Ã¢â‚¬Å“Our livelihood rests on income generated from trade shows. Since new
product development is four to six months in duration, we have to beat up
on engineering to make sure that our marketing schedules are met. Why
canÃ¢â‚¬â„¢t engineering understand the importance of these trade shows?Ã¢â‚¬Â
Ã¢â‚¬Å“Because of the time required to develop new products [fourÃ¢â‚¬â€œsix months],
we sometimes have to rush into projects without having a good definition
of what is required. When a customer at a trade show gives us an idea
for a new product, we rush to get the project under way for introduction at the next trade show. We then go back to the customer and ask for
more clarification and/or specifications. Sometimes we must work with
the customer for months to get the information we need. I know that this
is a problem for engineering, but it cannot be helped.Ã¢â‚¬Â
The consultant wrestled with the comments but was still somewhat perplexed. Ã¢â‚¬Å“Why doesnÃ¢â‚¬â„¢t engineering understand marketingÃ¢â‚¬â„¢s problems?Ã¢â‚¬Â pondered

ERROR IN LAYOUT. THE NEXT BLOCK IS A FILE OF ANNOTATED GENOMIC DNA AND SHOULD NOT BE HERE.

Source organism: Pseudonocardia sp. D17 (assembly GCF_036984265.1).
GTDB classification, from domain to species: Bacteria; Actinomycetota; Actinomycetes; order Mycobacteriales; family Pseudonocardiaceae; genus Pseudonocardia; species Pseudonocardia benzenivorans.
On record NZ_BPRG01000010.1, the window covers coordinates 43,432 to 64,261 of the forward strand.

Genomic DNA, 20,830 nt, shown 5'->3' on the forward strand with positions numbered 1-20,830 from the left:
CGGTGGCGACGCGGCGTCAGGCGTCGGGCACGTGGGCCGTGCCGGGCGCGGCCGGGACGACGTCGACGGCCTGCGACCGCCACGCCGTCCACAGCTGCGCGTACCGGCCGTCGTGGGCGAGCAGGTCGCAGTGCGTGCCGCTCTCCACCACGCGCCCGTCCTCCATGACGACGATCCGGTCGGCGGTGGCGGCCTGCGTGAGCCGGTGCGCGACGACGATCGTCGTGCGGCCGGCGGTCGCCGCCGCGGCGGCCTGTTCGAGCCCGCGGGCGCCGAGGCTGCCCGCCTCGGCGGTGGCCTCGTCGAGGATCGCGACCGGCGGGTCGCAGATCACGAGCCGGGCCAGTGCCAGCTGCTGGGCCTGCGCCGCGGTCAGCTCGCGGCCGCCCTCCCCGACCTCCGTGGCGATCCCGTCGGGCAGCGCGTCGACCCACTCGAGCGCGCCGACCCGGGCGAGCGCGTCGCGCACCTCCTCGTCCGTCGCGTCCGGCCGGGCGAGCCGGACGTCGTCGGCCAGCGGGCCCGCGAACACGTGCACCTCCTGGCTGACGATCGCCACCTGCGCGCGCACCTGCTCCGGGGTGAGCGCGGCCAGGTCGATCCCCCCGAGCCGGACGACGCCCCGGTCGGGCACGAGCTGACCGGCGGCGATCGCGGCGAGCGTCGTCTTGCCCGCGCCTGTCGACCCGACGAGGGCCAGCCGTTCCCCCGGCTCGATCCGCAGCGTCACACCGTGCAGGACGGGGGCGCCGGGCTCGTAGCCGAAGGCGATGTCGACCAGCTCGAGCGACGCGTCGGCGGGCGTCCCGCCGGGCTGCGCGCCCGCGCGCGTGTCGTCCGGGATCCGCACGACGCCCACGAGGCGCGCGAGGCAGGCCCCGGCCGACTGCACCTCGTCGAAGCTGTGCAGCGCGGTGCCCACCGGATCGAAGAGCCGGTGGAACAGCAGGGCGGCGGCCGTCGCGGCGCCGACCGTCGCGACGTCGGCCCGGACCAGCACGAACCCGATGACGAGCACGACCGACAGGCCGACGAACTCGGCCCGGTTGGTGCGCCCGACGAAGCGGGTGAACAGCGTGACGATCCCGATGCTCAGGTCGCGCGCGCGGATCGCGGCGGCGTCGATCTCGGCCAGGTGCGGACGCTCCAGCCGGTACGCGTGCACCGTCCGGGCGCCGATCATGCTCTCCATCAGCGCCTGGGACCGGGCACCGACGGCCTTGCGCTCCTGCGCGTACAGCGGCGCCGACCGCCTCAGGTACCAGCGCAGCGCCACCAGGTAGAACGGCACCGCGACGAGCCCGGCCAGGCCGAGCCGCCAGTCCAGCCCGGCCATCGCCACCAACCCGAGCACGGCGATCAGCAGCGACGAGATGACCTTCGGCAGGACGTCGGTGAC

the consultant. In a follow-up interview with an engineering manager, the following comment was made: Ã¢â‚¬Å“We are currently working on 375 different projects in
engineering, and that includes those that marketing requested. Why canÃ¢â‚¬â„¢t marketing understand our problems?Ã¢â‚¬Â
1. What is the critical issue?
2. What can be done about it?
3. Can excellence in project management still be achieved and, if so, how? What
steps would you recommend?
4. Given the current noncooperative culture, how long will it take to achieve a good
cooperative project management culture and even excellence?
5. What obstacles exist in getting marketing and engineering to agree to a single
methodology for project management?
6. What might happen if benchmarking studies indicate that either marketing or engineering are at fault?
7. Should a single methodology for project management have a process for the prioritization of projects, or should some committee external to the methodology